Shelton said publicly during the consolidation committee’s public forum that he would sign a petition opposing the increase if one came about – which it did last week.
While Adams is skeptical about the committee’s ability to gather that many signatures within the time period, Ambulance Board Chairman Jerry Shelton, who turned in the paperwork last Thursday, said he thinks they will be able to gather the necessary support.
“I’m pretty confident that we’ll get the signatures,” Shelton said.
Shelton said he and the committee find the tax increase to be “excessive” and wants the people of Lincoln County to decide. He said the committee will likely go door-to-door asking for those signatures.
“We are not elected officials,” Shelton said. “A tax increase of this magnitude should be put to the people.”
One person in particular voiced his opposition during the ambulance board’s regular meeting Monday night but his concerns were not necessarily with the tax increase as much as the legality of the process over the last month.
“Your tax levy is illegal and I want to know why you’re breaking the law,” Miller said. “According to the Attorney General it is illegal.”
Board member Bob Floro asked Miller to elaborate on his concerns.
Miller noted an error in the size of the required July 28 advertisement in The Interior Journal, which should have been 12-column inches according to state law.
He also said the board violated state law when they held the required public hearing on Aug. only five days after the publication of the second advertisement. Kentucky Revised Statutes state that the board must wait no less than seven days and no more than 10 days before holding the hearing.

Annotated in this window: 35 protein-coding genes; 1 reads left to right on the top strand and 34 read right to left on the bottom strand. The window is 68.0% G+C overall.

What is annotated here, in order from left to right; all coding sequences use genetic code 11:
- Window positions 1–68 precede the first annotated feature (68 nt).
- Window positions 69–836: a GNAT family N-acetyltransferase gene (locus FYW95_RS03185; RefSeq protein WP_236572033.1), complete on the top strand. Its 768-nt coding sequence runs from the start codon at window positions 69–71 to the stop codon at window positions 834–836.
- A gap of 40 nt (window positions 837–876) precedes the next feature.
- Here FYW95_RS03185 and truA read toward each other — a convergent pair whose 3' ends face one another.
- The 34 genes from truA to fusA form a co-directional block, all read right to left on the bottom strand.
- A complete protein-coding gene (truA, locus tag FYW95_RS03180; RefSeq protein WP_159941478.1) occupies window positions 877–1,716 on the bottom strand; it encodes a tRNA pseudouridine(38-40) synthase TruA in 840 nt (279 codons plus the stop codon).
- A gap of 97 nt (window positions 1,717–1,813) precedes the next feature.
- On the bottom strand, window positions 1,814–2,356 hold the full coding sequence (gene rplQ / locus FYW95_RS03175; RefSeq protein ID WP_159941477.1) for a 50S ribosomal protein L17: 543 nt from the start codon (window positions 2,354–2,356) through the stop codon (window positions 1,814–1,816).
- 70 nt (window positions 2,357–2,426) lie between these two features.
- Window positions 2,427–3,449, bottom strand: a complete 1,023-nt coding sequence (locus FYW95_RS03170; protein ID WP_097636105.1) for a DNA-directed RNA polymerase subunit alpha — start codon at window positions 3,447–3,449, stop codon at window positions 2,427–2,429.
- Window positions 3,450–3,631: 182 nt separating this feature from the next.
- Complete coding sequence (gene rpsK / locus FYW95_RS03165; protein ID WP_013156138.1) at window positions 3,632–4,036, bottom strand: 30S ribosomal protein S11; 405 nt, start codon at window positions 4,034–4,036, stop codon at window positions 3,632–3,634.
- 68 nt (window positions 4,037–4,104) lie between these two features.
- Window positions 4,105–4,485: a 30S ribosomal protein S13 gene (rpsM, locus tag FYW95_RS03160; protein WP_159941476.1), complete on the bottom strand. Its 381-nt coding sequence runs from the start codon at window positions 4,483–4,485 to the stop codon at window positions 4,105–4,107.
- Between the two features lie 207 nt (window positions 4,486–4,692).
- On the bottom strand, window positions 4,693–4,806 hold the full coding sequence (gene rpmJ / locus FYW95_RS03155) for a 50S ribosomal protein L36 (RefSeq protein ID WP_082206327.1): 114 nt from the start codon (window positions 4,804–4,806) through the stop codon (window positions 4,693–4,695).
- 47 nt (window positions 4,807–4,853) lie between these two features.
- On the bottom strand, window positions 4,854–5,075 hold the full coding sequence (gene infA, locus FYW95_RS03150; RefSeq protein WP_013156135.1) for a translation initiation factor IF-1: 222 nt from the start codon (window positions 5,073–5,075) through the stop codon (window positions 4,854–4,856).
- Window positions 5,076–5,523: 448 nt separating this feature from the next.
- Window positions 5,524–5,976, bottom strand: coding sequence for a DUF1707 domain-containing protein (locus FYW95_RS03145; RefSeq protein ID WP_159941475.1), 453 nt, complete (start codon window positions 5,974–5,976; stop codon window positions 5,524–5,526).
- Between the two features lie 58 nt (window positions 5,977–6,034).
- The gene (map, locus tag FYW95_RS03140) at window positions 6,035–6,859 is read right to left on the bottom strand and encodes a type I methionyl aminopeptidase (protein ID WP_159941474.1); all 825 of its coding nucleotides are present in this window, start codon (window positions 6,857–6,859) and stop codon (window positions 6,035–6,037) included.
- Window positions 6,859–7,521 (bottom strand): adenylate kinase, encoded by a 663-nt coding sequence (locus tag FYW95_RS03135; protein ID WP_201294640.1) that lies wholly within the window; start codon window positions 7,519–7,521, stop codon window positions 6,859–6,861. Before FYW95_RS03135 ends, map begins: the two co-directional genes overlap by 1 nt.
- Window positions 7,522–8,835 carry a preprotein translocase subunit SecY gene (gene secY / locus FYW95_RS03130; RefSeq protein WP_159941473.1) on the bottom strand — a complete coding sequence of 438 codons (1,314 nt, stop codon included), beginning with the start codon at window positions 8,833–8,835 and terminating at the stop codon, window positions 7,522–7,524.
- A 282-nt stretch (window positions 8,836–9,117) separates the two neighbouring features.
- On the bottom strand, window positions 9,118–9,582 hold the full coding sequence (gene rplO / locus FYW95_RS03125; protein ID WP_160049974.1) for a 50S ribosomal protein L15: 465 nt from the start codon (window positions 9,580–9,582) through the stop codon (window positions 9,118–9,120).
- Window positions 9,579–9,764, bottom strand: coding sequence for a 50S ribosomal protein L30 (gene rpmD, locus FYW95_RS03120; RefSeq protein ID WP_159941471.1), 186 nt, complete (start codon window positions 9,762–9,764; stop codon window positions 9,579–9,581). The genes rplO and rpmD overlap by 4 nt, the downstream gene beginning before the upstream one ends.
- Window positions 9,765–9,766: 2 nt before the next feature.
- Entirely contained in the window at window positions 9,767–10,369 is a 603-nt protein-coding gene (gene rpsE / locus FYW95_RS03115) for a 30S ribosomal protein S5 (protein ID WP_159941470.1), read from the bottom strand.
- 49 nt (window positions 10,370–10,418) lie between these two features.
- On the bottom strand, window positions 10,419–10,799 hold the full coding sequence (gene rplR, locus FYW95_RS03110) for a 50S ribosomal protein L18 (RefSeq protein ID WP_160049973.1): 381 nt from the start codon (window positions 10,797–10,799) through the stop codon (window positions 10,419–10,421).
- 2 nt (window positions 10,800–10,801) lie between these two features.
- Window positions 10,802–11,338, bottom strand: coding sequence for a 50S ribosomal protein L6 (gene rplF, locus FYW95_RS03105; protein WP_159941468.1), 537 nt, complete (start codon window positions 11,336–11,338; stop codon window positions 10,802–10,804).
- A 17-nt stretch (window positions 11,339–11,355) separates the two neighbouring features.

Miller quoted other state statutes regarding the tax levy that he feels the board has violated while Floro took notes.
Floro made a motion for the board to seek counsel from County Attorney Daryl Day to address the issues brought up by Miller.
“If you’re correct, I don’t know what your next legal step would be,” Shelton said. “I would assume that’s up to you, would be my guess. I’m not an attorney but I think that you have a right to file something with the Lincoln County court.”
Shelton said as chairman he has to serve at the pleasure of the board, but it’s no secret that the board has gone in a different direction than he envisioned.
“If Mr. Day tells us something different than what you’re saying, the problem is we are still in a time constraint regardless of what’s happened,” he said.
Board member Ted Defosset said the board will look into all of Miller’s concerns and will have their findings ready for him by the next regular meeting.
“I will tell you there is a petition that will soon hopefully have enough names on it to put this into the next general election,” Shelton said. “That was filed this week. The petition is an action of the people, not the board.”